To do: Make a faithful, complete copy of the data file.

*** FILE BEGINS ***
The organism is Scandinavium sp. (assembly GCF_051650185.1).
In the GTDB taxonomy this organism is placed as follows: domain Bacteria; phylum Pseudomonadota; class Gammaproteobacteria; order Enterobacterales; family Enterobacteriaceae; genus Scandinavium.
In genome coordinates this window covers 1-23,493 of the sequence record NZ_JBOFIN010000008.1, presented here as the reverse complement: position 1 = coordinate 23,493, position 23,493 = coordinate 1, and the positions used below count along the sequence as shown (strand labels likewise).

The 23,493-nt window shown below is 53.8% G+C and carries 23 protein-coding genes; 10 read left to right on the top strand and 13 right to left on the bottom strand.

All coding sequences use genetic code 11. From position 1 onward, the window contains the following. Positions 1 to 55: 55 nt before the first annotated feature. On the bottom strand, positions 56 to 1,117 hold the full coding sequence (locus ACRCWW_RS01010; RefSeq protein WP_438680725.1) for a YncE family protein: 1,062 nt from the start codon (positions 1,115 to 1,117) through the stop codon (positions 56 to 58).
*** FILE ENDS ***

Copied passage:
The organism is Scandinavium sp. (assembly GCF_051650185.1).
In the GTDB taxonomy this organism is placed as follows: domain Bacteria; phylum Pseudomonadota; class Gammaproteobacteria; order Enterobacterales; family Enterobacteriaceae; genus Scandinavium.
In genome coordinates this window covers 1-23,493 of the sequence record NZ_JBOFIN010000008.1, presented here as the reverse complement: position 1 = coordinate 23,493, position 23,493 = coordinate 1, and the positions used below count along the sequence as shown (strand labels likewise).

The 23,493-nt window shown below is 53.8% G+C and carries 23 protein-coding genes; 10 read left to right on the top strand and 13 right to left on the bottom strand.

All coding sequences use genetic code 11. From position 1 onward, the window contains the following. Positions 1 to 55: 55 nt before the first annotated feature. On the bottom strand, positions 56 to 1,117 hold the full coding sequence (locus ACRCWW_RS01010; RefSeq protein WP_438680725.1) for a YncE family protein: 1,062 nt from the start codon (positions 1,115 to 1,117) through the stop codon (positions 56 to 58).